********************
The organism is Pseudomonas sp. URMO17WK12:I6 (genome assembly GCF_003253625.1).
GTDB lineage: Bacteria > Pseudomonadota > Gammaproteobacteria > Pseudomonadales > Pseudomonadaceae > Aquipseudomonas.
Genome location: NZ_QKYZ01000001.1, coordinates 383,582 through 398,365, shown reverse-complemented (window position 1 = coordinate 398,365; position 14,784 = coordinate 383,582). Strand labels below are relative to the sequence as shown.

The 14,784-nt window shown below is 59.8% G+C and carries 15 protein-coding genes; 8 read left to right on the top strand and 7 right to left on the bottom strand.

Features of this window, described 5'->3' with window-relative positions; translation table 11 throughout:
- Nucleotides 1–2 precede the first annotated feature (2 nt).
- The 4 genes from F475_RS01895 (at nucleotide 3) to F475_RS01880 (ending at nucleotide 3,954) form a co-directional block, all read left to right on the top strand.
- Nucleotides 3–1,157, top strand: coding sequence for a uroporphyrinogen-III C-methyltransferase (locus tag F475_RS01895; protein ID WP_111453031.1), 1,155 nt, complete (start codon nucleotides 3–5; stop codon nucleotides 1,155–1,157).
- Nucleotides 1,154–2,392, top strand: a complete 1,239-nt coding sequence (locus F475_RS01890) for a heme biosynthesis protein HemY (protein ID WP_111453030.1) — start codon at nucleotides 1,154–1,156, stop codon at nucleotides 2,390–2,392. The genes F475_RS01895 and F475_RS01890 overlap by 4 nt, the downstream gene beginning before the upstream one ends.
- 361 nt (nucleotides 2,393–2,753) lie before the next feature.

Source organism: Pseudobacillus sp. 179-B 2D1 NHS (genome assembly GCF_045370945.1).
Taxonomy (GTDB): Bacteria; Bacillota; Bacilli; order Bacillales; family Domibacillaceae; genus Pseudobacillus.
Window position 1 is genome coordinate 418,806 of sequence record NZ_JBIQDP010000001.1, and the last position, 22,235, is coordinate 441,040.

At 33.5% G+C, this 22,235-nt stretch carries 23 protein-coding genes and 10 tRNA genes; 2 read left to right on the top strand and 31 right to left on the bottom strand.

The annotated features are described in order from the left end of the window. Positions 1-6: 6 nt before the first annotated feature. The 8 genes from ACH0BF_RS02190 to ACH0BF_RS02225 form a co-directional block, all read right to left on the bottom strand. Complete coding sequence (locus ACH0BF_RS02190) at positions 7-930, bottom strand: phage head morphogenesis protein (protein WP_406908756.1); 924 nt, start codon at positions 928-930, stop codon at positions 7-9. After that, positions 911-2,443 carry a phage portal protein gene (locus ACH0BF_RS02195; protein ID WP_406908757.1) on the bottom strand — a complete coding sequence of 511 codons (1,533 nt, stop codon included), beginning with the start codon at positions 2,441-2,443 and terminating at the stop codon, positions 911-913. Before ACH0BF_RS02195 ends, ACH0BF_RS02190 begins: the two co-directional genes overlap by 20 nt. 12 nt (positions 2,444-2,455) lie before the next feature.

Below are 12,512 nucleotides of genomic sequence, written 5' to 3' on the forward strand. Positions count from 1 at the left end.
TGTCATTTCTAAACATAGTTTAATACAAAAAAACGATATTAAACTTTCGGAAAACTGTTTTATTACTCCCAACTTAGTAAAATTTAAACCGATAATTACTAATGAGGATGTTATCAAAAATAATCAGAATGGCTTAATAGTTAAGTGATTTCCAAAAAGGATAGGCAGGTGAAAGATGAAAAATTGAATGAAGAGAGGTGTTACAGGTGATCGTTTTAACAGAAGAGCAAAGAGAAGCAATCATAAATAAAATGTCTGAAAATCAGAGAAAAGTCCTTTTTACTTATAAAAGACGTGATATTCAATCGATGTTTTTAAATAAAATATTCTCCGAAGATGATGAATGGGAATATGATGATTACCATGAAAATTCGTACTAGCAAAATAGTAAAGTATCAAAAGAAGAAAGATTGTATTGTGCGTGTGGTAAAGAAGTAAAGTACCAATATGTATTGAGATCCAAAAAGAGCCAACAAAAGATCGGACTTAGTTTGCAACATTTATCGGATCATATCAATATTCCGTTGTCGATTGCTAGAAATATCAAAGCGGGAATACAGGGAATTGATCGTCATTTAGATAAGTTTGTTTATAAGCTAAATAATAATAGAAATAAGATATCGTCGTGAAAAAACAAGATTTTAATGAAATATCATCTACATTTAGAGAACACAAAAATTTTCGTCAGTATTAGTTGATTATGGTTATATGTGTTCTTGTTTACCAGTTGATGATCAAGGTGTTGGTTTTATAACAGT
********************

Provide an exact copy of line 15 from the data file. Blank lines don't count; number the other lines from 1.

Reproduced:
The annotated features are described in order from the left end of the window. Positions 1-6: 6 nt before the first annotated feature. The 8 genes from ACH0BF_RS02190 to ACH0BF_RS02225 form a co-directional block, all read right to left on the bottom strand. Complete coding sequence (locus ACH0BF_RS02190) at positions 7-930, bottom strand: phage head morphogenesis protein (protein WP_406908756.1); 924 nt, start codon at positions 928-930, stop codon at positions 7-9. After that, positions 911-2,443 carry a phage portal protein gene (locus ACH0BF_RS02195; protein ID WP_406908757.1) on the bottom strand — a complete coding sequence of 511 codons (1,533 nt, stop codon included), beginning with the start codon at positions 2,441-2,443 and terminating at the stop codon, positions 911-913. Before ACH0BF_RS02195 ends, ACH0BF_RS02190 begins: the two co-directional genes overlap by 20 nt. 12 nt (positions 2,444-2,455) lie before the next feature.